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Oedipus the King
Novel Summary
Character Profiles
Metaphor Analysis
Theme Analysis
Top Ten Quotes
Biography
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Oedipus the King



Character Profiles

Oedipus: Oedipus is the central figure and tragic hero of Sophocles' play.  Though he is initially the majestic king of Thebes, he soon becomes a dejected man, humbled by his horrible fate.  As the oracle predicts, Oedipus kills his father and sleeps with his mother.  When Oedipus learns what he has done, he chooses exile, leaving Creon to be king.

Priest: The priest is seen briefly at the play's opening.  He implores Oedipus and the gods to end the plague of the city.

Creon: Creon is the brother of Jocasta and therefore brother-in-law of Oedipus.  At first, Oedipus accuses Creon of trying to unseat him as king, but Creon is eventually exonerated when Oedipus realizes his own guilt in the murder of Laius.  When the dejected Oedipus leaves Thebes at the end of the play, Creon becomes king.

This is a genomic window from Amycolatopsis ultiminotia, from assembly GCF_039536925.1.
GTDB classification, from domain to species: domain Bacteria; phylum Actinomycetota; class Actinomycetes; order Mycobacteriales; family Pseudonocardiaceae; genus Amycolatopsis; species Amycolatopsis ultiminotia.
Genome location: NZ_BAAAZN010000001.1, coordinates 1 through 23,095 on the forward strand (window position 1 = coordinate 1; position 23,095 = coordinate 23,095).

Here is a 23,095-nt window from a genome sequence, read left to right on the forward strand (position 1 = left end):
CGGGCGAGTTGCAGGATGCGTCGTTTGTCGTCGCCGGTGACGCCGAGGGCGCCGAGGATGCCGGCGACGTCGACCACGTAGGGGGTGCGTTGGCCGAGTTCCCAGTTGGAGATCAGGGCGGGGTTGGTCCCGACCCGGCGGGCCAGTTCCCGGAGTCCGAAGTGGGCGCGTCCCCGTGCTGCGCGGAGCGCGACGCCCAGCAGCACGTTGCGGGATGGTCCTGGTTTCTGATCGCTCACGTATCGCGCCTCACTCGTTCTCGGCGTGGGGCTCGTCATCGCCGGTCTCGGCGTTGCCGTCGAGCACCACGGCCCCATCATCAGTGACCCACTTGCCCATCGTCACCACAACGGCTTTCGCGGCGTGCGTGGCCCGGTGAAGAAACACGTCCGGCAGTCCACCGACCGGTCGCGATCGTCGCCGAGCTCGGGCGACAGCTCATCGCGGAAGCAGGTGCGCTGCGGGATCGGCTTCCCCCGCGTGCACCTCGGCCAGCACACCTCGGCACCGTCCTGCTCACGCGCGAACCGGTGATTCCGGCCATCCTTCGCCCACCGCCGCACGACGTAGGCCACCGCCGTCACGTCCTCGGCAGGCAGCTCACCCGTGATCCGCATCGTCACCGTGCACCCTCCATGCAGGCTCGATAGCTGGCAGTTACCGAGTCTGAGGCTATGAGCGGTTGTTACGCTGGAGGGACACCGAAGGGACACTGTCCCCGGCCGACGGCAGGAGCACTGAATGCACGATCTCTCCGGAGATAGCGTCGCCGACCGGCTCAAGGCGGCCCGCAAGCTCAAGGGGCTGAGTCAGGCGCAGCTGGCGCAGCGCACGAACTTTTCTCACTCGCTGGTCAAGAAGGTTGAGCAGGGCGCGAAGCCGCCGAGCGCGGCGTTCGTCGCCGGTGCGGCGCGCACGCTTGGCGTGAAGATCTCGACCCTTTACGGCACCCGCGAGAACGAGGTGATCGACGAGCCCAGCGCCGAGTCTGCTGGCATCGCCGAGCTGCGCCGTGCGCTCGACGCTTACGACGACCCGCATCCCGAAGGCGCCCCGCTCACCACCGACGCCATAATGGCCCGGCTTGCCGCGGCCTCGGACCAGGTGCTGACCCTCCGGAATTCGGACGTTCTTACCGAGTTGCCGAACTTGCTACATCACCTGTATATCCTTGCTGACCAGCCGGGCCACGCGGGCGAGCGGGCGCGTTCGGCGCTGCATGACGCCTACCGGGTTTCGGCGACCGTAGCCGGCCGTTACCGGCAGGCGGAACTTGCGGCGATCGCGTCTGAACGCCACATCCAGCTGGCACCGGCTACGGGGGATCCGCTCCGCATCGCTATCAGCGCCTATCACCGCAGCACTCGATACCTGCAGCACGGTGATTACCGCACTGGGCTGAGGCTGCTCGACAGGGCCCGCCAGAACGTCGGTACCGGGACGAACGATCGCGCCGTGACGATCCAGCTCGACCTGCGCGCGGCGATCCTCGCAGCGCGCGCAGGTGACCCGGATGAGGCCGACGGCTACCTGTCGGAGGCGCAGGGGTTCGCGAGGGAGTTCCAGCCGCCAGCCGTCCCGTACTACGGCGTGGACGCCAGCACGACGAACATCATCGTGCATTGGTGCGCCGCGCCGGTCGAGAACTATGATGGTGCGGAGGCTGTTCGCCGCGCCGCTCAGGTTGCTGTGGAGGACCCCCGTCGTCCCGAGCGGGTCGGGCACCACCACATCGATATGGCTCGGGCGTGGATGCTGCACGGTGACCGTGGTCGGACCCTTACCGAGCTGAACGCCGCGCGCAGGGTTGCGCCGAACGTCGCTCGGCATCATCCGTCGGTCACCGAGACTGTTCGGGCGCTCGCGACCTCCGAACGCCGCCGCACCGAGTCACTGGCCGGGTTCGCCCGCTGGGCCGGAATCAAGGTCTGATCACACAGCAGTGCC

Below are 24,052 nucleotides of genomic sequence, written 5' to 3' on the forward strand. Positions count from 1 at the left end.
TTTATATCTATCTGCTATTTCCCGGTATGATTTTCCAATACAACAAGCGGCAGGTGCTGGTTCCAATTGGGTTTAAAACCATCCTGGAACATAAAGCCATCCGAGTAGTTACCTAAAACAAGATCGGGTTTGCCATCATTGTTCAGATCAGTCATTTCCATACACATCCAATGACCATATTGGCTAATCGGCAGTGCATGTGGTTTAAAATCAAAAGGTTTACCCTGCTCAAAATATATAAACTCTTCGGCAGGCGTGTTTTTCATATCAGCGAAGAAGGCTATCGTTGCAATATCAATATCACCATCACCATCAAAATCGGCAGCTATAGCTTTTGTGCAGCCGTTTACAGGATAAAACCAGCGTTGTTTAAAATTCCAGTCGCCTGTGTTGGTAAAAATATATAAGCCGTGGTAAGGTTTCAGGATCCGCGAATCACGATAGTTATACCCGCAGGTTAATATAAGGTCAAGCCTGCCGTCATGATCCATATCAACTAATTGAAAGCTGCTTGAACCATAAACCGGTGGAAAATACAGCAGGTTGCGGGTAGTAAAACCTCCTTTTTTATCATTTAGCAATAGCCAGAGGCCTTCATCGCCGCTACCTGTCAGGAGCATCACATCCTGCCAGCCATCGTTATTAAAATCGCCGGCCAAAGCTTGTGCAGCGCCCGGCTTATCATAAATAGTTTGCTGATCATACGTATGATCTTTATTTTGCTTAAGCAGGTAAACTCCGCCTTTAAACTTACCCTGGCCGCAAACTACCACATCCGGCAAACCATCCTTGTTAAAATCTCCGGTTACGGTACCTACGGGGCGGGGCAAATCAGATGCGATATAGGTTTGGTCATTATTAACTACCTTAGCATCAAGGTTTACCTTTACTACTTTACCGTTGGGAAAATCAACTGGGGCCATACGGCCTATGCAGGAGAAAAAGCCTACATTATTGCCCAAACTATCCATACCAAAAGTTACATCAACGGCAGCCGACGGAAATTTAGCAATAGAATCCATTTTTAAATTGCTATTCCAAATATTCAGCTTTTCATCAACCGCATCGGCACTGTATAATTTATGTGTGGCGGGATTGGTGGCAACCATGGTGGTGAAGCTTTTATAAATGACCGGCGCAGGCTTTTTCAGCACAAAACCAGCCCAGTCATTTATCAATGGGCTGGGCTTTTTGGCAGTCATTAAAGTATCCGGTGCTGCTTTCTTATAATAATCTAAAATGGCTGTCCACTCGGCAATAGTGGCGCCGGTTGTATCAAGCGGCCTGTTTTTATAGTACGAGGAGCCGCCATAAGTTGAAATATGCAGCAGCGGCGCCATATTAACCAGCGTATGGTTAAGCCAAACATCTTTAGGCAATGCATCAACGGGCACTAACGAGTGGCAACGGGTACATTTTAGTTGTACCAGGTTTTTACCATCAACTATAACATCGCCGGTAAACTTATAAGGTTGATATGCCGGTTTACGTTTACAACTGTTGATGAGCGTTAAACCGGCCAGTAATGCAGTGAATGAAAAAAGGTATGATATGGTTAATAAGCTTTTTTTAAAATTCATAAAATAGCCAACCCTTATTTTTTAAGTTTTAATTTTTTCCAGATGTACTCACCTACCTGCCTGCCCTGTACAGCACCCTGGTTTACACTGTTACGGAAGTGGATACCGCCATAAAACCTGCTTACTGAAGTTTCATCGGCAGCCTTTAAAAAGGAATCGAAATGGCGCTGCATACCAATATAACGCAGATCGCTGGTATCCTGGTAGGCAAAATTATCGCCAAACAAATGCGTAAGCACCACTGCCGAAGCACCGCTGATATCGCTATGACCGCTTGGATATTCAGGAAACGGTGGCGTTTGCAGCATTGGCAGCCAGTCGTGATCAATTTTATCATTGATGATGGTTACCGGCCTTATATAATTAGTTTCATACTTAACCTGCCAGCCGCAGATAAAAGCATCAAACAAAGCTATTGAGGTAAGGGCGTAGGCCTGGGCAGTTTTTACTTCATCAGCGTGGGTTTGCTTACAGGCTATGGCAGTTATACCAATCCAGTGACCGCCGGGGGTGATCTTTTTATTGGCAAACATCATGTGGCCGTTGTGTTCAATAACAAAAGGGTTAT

Tiresias: Tiresias is the old, blind prophet/seer who tells Oedipus his fate.  Tiresias has the special gift of foresight and prophecy, which he learns from the gods.  In many ways, he is the gods' messenger.  Though Oedipus accuses him, too, of treason, Tiresias is proved right in the end. 

Jocasta: Jocasta is the queen of Thebes.  She is first married to Laius, but after Laius is murdered and Oedipus becomes the new king, she marries him.  Eventually she realizes that Oedipus is her son and that the tragic oracle has been fulfilled.

Chorus and Leader: The Chorus and their leader are seen throughout the play.  The Chorus usually represents the townspeople as a whole as they respond to the new twists in the plot.  The Chorus is also a way for Sophocles to reveal the major themes of his tragedy.

Shepherd: The shepherd confirms Oedipus' tragic fate by telling the king that Jocasta and Laius are his true parents.  This shepherd sends Oedipus, then an infant, to Corinth to live as the son of Polybus.

Antigone/Ismene: These are the daughters of Oedipus who cry with him towards the end of the play.

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